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Building an urban rain garden in Indianapolis

August 19th, 2010 / By: / Geomembranes, Industry News

Stormwater project benefits from Firestone’s donation

Indianapolis-based Firestone Specialty Products Company LLC (FSSP) collaborated with Keep Indianapolis Beautiful Inc., Schmidt Associates, and The Athenaeum Foundation this summer to build an environmentally friendly rain garden that serves dual purposes.

“Mother Nature has a phenomenal way of cleaning up her surroundings, but she can only do so much,” said Paul Oliveira of FSSP. “We wanted to construct the rain garden as a demonstration of how we can assist and encourage a natural process.”

Oliveira was approached by Keep Indianapolis Beautiful Inc. in September 2009 about providing a watertight rubber liner for the project. The rain garden, which began construction in April 2010, is located outside The Athenaeum Foundation building on East Michigan Street.

“We wanted this to be a two-fold project,” Oliveira said. “First, to have the beauty of the rain garden and, second, the functionality of stormwater retention and filtration.”

A problem in cities throughout the country is the lack of efficient and sanitary stormwater drainage systems. Storm drains are designed to take in only a certain amount of water in an allotted time, which often results in flooding and erosion. The polluted rainwater runoff can then flow into sewage drains and contaminate rivers and streams. The construction of rain gardens is one way to help solve this problem and is a step toward environmental sustainability.

Craig Flandermeyer, a landscape architect from Schmidt Associates, designed the area and chose the plants for the rain garden. The first step was to dig a large hole to contain the garden infrastructure. Downspouts were positioned to collect rainwater and feed it into the stormwater collection area, located at the lowest part of the basin.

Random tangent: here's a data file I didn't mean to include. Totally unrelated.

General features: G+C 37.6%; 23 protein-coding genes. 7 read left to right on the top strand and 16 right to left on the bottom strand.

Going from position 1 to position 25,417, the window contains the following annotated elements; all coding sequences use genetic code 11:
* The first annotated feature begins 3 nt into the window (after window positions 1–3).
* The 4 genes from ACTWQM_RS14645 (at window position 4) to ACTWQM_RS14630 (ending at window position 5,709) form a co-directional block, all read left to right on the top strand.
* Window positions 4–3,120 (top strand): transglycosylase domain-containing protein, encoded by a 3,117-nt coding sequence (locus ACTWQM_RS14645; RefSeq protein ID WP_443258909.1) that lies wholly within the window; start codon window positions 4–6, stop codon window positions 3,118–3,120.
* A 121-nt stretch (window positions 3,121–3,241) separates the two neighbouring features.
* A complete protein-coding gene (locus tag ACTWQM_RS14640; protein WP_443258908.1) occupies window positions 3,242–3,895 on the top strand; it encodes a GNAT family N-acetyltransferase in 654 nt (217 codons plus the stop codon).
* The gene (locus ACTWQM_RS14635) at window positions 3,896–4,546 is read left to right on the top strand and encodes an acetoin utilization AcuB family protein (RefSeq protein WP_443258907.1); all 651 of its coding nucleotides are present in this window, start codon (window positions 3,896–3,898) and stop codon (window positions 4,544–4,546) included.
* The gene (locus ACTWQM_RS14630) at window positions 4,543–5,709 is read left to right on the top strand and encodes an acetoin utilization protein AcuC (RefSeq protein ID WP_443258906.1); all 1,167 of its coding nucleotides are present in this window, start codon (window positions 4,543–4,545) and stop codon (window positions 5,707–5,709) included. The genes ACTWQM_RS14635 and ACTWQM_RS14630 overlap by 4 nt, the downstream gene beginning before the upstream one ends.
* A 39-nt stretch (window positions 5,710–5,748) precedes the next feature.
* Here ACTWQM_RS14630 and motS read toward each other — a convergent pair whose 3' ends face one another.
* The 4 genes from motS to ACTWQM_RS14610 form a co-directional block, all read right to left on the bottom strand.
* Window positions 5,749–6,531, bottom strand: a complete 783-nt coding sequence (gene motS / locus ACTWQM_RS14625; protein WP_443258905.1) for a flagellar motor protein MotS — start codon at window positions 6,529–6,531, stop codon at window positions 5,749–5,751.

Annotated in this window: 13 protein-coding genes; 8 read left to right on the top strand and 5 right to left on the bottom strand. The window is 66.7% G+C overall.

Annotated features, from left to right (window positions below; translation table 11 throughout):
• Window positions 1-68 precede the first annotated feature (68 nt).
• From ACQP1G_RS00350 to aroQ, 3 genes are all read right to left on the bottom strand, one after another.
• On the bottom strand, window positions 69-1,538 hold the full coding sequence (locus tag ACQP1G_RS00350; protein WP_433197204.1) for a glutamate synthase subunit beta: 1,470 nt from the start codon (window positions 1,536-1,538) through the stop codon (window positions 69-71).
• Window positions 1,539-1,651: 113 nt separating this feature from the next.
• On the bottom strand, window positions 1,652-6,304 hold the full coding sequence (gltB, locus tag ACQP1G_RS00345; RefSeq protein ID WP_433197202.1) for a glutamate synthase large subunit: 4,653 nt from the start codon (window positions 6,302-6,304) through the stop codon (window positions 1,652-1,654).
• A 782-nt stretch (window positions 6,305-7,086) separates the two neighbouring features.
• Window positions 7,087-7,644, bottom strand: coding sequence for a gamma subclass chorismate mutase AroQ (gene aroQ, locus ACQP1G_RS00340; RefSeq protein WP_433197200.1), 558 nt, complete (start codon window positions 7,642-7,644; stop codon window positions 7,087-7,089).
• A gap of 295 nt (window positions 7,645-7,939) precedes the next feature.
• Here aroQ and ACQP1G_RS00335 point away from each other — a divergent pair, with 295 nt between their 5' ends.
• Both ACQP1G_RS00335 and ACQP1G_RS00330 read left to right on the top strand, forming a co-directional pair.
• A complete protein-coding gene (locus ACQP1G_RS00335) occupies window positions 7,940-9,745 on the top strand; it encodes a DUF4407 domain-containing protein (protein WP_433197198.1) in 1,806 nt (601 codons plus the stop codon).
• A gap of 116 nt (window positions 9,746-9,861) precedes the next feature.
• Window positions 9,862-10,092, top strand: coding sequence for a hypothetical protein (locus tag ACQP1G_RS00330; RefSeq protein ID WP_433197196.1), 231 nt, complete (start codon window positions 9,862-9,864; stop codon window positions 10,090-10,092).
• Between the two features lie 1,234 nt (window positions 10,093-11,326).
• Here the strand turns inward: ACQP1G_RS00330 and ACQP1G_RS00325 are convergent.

Next, FSS’s 45-mil PondGard liner, a single-ply synthetic waterproofing membrane, was installed to make the area watertight. Gravel and a filter liner were set atop the membrane to improve drainage before replacing the soil and adding plant life. The native plants ultimately act as natural filters to soak up rainwater that collects in the basin.

“The plants I chose for the rain garden were positioned according to the space provided for us as well as the different levels of the basin,” said Flandermeyer. “Plants selected for the bottom of the basin, where most of the water is stored, can handle a wetter soil, while the ones along the sides prefer a dry soil.”

The finished product is similar to virtually any other garden landscape. The rubber liner is hidden by hundreds of pounds of rocks, soil, and plant life. The only indicator that Firestone was ever there is a commemorative plaque applauding the company’s donation.

“It makes it difficult to talk about your product when no one sees it,” explained Oliveira, “but we like to get involved with community ventures around the city and we are pleased with the results of this project.”

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